Referring to FIG. 1, a tiltable mirror device array for use in the invention comprises an array of typically m×n deflectable mirror devices; typically, on the order of 500×500 devices for a low resolution display or 2000×2000 devices for a high resolution display. The array 20 is connected to an addressing circuit 22 which receives the color signal from the circuit 14, and addresses each of the respective reflectors M11 -Mmn, as described in our earlier International application number PCT/GB92/00002 published as WO92/12506 filed 2 Jan. 1992 (Agents ref. 3203299, WO92/12506 incorporated herein by reference). Each reflector is thus operated between one of two reflection states corresponding to different reflector positions; an "on" state in which reflected light is directed in a first path 24a and an "off" state in which light is directed in a second path 24b. The second path 24b is disposed to lie away from subsequent optical components of the system, the light passing along the path 24b into a beam dump (not shown). Thus, when viewed along the "on" path 24a, at an instant, the array 20 displays a two dimensional image, those modulators which are set to a first deflection state appearing bright and those which are set to a second deflection state appearing dark.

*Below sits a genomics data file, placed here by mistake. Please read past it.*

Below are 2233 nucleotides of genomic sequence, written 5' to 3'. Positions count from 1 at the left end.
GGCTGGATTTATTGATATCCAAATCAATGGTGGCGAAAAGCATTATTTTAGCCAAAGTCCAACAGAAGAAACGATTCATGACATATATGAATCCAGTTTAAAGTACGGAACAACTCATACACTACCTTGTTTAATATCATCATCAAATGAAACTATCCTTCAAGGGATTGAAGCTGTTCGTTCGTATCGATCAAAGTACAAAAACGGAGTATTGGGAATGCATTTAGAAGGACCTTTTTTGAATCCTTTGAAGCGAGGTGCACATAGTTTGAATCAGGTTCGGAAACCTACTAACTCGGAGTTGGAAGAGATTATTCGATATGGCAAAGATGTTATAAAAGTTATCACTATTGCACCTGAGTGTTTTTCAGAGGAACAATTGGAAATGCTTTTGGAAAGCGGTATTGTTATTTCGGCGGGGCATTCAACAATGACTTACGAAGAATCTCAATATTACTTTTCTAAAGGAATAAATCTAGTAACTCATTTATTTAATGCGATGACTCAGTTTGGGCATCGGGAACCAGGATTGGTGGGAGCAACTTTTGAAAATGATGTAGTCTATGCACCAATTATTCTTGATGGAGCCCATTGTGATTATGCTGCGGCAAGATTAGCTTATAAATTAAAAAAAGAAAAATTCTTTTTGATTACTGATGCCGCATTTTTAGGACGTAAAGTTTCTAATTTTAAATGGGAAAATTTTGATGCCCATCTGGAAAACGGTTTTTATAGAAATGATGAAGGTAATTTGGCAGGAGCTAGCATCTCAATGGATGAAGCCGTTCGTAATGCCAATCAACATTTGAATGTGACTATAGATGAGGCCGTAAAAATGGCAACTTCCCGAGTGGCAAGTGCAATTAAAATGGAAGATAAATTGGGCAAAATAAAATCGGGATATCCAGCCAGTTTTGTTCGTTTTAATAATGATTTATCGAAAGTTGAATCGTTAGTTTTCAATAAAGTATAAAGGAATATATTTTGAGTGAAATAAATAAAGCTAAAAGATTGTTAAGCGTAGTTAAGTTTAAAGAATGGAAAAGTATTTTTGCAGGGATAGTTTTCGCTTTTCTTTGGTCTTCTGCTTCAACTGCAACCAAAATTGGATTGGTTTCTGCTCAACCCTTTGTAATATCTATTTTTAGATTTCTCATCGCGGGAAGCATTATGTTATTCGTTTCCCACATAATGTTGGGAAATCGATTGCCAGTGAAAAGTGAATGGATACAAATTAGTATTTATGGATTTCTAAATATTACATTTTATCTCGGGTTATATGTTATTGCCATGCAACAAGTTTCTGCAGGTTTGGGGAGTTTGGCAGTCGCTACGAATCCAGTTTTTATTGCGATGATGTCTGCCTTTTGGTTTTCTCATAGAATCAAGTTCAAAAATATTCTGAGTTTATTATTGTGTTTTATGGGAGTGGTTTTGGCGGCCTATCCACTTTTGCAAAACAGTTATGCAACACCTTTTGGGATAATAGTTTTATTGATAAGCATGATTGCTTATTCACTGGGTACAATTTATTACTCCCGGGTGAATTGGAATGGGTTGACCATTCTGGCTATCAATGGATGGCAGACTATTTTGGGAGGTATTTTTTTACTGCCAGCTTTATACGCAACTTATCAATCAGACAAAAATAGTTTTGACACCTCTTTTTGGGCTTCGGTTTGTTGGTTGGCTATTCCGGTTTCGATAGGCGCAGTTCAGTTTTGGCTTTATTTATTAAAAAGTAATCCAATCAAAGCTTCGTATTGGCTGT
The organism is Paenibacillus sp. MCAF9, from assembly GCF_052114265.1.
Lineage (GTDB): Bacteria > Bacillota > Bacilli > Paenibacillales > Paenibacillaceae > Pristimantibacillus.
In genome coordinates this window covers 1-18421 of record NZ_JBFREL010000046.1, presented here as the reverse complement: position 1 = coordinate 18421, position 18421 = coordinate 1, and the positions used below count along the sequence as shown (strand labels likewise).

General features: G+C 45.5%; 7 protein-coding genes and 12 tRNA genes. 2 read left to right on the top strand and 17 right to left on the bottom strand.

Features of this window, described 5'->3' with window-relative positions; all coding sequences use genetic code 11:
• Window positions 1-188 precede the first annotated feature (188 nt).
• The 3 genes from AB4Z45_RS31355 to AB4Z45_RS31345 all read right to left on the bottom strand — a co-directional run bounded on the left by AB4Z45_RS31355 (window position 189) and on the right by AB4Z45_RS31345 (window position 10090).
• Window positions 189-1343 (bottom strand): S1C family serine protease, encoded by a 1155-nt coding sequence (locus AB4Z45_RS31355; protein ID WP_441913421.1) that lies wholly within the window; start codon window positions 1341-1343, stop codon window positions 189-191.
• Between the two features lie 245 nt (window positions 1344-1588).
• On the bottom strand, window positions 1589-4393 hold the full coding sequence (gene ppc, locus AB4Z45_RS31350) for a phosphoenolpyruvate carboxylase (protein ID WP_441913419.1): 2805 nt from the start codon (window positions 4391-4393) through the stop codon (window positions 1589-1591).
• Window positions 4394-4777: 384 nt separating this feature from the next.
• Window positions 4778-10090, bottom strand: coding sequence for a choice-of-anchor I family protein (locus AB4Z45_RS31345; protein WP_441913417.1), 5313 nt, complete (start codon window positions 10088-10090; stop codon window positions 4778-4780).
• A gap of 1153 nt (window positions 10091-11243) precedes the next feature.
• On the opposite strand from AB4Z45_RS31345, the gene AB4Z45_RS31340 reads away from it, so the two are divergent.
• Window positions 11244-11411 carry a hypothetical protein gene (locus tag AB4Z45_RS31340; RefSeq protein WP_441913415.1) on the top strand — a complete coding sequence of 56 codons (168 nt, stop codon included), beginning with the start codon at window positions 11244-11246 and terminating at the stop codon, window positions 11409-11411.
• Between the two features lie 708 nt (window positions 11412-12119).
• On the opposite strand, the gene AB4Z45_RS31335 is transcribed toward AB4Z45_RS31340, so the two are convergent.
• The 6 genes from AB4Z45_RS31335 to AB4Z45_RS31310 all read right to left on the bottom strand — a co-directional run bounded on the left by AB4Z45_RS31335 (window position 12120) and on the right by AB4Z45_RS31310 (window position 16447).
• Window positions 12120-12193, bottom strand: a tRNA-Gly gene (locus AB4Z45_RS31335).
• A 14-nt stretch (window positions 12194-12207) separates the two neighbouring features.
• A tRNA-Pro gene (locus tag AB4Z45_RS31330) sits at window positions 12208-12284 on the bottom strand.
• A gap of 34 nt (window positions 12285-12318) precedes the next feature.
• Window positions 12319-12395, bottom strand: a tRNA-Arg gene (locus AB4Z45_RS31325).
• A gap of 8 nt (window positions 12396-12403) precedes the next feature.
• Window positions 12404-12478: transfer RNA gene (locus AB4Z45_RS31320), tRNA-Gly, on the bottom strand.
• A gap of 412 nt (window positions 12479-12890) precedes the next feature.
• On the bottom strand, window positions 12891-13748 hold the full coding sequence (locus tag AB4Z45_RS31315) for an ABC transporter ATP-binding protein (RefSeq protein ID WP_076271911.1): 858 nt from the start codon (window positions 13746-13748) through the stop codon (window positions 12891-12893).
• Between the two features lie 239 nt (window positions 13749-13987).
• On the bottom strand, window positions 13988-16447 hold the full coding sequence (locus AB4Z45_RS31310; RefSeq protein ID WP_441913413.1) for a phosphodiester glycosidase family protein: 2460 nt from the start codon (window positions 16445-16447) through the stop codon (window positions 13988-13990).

Referring to FIG. 2, the angle through which each reflector is deflected between the two states is relatively small and thus, in order to achieve good discrimination between the two states the incident light beam from the source 16 is directed towards the array 20 at an angle α (from the normal to the display) of around 20 degrees. When an individual reflector device M is lying parallel to the plane of the array 20, the incident beam is reflected at a corresponding angle of 20 degrees to the normal along path 24b, but when the control signal from the addressing circuit 22 sets the deflector M into a second deflection state at an angle to the plane of the array 20, the incident beam is reflected out along the normal angle to the array on the path 24a.
Referring to FIG. 3, a white light source 16, comprising a high power lamp, generates light along an incident light path which is for example in a plane normal to that of a display screen 40. For example, the light source 16 may be positioned above the display screen 40. A planar tiltable mirror display device 20b is positioned spaced apart from and in a plane parallel to the screen 40, and the light source 16 is arranged to illuminate the array 20b at an angle of 20 degrees to its normal axis. The array 20b is arranged to deflect the incident beam to illuminate the screen 40 via a projection lens 10.